As the glut of politics, sport and reality TV filters away from the news to make way for silly season, it's novels that will provide the thrills for the next month or so. And this year there is no shortage of gutsy, gripping page-turners.
Jeffery Deaver is something of a summer tradition for thriller fans, and a Lincoln Rhyme novel makes for a bumper year. The iconic detective is back for a ninth time in The Burning Wire (Hodder, £18.99), and everything else we love is there too: New York setting, accurate to the very street – check! Pages of (literally) forensic detail – check! And a killer more devious and gruesome than even last year's – check! Deaver's pacy prose is addictive enough to result in dreadful sunburn if read on the beach, so approach with caution.
Nicci French are a devious, manipulative pair (Nicci Gerrard and Sean French), and that is meant as an enormous compliment. The husband-and-wife duo's latest thriller, Complicit (Michael Joseph, £16.99), hurls the reader into a plot that begins with our "heroine" standing over her ex's dead body. Things become no clearer when she proceeds to try to hide the body. This is a near-perfect example of their trademark "how did a nice middle-class girl like you end up in a situation like this" formula. They remain among the few who can make your heart hammer while you're lying entirely still, and are all the better for it.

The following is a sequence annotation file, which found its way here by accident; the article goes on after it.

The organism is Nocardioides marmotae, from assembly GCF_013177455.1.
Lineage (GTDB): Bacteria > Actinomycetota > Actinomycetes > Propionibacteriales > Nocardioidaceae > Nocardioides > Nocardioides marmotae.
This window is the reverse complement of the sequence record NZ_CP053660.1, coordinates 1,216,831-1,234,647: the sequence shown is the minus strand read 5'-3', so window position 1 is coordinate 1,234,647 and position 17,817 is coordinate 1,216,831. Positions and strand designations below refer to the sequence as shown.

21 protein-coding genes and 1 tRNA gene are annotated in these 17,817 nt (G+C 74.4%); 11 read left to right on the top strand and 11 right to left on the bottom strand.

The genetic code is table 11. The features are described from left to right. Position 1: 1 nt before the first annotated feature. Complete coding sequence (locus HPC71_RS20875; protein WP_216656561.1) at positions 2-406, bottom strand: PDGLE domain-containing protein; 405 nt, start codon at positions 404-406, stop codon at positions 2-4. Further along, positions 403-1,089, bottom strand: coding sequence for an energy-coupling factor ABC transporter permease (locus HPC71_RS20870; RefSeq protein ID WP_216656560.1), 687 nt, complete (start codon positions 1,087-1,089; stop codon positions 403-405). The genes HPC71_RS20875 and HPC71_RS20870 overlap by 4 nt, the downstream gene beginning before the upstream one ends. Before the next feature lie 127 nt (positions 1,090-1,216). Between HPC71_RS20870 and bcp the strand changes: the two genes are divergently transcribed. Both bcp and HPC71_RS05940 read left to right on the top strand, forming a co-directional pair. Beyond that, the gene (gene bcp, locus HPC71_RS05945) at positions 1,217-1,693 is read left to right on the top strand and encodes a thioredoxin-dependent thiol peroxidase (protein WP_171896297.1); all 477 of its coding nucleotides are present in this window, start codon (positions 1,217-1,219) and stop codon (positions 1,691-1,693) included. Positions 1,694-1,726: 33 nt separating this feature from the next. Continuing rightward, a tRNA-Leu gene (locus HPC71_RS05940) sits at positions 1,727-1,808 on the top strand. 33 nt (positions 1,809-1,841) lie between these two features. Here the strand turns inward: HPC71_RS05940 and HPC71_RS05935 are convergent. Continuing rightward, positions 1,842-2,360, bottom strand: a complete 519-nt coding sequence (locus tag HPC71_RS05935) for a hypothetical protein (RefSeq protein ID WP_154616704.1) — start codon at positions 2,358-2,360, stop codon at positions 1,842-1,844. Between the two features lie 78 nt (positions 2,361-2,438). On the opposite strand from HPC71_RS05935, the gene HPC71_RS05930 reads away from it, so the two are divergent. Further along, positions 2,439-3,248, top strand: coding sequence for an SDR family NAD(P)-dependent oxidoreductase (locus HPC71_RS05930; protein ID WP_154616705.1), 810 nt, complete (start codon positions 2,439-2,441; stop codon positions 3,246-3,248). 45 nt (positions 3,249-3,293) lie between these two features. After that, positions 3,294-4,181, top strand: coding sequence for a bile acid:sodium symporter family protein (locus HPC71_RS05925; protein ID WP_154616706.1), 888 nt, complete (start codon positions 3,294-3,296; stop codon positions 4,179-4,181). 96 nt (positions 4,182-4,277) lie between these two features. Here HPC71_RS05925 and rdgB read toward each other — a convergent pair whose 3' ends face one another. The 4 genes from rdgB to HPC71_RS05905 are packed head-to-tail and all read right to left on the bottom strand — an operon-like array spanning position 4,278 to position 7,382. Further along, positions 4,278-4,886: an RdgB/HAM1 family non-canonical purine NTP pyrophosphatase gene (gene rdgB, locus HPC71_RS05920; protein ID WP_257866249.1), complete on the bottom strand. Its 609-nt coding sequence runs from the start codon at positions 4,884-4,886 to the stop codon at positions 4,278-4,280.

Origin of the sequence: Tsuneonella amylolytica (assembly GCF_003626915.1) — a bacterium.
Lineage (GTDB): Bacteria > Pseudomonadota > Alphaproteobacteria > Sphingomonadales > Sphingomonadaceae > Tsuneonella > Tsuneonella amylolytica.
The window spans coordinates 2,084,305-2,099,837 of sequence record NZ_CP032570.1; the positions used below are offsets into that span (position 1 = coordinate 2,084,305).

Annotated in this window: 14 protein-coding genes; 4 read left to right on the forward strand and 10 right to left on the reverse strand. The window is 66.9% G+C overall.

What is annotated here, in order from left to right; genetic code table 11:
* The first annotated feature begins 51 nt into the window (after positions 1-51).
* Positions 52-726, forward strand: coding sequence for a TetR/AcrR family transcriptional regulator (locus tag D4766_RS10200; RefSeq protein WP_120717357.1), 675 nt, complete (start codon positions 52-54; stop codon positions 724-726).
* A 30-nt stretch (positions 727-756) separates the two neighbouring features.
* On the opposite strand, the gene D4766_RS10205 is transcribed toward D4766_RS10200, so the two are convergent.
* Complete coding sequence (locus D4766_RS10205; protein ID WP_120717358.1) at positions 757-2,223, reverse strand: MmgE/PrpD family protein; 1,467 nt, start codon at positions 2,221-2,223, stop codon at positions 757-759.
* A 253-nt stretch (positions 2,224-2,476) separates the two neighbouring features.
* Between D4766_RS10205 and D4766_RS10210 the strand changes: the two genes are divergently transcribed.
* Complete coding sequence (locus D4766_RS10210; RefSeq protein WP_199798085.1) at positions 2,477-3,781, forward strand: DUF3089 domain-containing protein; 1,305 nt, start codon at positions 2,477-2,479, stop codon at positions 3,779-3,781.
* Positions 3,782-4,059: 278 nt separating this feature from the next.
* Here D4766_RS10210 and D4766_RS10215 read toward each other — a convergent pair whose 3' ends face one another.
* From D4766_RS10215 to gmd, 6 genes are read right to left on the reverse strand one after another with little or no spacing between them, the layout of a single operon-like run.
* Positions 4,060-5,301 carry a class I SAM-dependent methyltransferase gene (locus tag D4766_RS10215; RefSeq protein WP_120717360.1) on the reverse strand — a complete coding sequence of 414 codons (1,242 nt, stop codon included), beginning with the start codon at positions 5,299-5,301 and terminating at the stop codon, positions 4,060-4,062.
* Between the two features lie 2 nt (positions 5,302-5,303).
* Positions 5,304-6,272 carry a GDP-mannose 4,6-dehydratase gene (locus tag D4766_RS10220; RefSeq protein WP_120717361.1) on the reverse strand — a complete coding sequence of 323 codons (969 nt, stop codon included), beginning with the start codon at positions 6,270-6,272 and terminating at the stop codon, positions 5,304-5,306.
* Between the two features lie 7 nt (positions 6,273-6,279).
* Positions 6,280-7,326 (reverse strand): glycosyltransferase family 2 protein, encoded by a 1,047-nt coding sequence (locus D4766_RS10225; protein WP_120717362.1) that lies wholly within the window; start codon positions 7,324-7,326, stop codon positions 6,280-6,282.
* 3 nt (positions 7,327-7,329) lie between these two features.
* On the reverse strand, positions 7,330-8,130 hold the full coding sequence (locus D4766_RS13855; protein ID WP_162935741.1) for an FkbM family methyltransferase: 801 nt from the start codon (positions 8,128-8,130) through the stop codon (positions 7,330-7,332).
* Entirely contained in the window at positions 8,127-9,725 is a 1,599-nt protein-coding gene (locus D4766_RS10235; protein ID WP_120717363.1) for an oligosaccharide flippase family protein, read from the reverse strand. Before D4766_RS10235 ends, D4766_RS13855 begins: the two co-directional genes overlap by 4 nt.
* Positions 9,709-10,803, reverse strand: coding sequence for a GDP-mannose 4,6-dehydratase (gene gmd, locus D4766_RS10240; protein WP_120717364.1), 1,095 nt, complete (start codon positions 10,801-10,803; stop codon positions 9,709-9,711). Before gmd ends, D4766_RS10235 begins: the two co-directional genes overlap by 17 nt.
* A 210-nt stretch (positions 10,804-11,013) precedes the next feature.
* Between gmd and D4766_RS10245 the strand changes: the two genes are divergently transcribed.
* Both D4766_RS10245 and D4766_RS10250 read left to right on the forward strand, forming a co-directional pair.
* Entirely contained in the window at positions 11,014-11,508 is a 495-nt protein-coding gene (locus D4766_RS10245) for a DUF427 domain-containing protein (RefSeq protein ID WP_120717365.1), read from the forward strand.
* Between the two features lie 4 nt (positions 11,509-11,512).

Slightly more sedate but no less engaging is Heresy (HarperCollins, £12.99), Stephanie Merritt's debut crime novel written under the pseudonym of SJ Parris. Aiming squarely at CJ Sansom's Shardlake territory, it's the first in a series set in Elizabethan England featuring the feisty monk Giordarno Bruno. An atmospheric romp, made all the more fun by a likeable hero.
For some, only a summer romance will do, and there are plenty to cater for them too. Jojo Moyes's break- out novel, The Last Letter From My Lover (Hodder, £12.99), manages to be a both gorgeously romantic and partner-ignoringly compulsive read. It sees Ellie, a modern-day journalist embroiled in an ill-advised affair with a married man, unearth a stash of love letters. Fifty years earlier, Jennifer, a 1960s society princess, wakes up in hospital after a traffic accident and realises that she remembers nothing of her life... until she finds those same love letters, once written to her. Immaculately paced, genuinely touching and stuffed with Mad Men-esque period details, it's a page-turner that loves words themselves.
Anyone suffering from Twilight fatigue who still hankers after a little teen drama from time to time could do a lot worse than Rebecca James's exquisitely creepy debut Beautiful Malice (Faber, £7.99). The classic new-girl-in-town-makes-suspiciously- charismatic-new-best-friend is a well-worn story. But Alice, the pal who seems so charming and glamorous, turns into a menace with such a lightness of touch that it chills the blood in an instant. James captures the bitchy dialogue and obsessive nature of teen friendships in an uncomfortably real and utterly gripping manner. You'll shiver on the warmest of beaches.